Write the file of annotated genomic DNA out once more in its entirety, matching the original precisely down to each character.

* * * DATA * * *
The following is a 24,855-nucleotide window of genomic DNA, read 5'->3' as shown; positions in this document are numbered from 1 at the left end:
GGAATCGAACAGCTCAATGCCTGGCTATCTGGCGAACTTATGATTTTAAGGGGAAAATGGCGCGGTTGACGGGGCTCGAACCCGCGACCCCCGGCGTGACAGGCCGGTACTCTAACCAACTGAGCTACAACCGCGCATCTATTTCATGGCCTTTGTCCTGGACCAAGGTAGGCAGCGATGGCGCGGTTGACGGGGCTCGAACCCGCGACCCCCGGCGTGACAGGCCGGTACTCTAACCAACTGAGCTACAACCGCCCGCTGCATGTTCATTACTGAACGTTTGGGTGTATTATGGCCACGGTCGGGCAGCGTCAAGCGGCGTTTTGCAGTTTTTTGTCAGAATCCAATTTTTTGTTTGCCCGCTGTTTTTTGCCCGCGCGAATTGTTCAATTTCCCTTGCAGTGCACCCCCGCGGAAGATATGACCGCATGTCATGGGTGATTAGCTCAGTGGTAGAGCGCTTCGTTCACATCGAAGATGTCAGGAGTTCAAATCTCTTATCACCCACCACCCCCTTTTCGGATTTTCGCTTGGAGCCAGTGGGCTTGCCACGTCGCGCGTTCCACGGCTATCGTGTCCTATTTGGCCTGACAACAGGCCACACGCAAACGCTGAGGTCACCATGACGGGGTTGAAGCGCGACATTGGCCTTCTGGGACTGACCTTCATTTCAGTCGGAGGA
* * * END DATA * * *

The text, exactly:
The following is a 24,855-nucleotide window of genomic DNA, read 5'->3' as shown; positions in this document are numbered from 1 at the left end:
GGAATCGAACAGCTCAATGCCTGGCTATCTGGCGAACTTATGATTTTAAGGGGAAAATGGCGCGGTTGACGGGGCTCGAACCCGCGACCCCCGGCGTGACAGGCCGGTACTCTAACCAACTGAGCTACAACCGCGCATCTATTTCATGGCCTTTGTCCTGGACCAAGGTAGGCAGCGATGGCGCGGTTGACGGGGCTCGAACCCGCGACCCCCGGCGTGACAGGCCGGTACTCTAACCAACTGAGCTACAACCGCCCGCTGCATGTTCATTACTGAACGTTTGGGTGTATTATGGCCACGGTCGGGCAGCGTCAAGCGGCGTTTTGCAGTTTTTTGTCAGAATCCAATTTTTTGTTTGCCCGCTGTTTTTTGCCCGCGCGAATTGTTCAATTTCCCTTGCAGTGCACCCCCGCGGAAGATATGACCGCATGTCATGGGTGATTAGCTCAGTGGTAGAGCGCTTCGTTCACATCGAAGATGTCAGGAGTTCAAATCTCTTATCACCCACCACCCCCTTTTCGGATTTTCGCTTGGAGCCAGTGGGCTTGCCACGTCGCGCGTTCCACGGCTATCGTGTCCTATTTGGCCTGACAACAGGCCACACGCAAACGCTGAGGTCACCATGACGGGGTTGAAGCGCGACATTGGCCTTCTGGGACTGACCTTCATTTCAGTCGGAGGA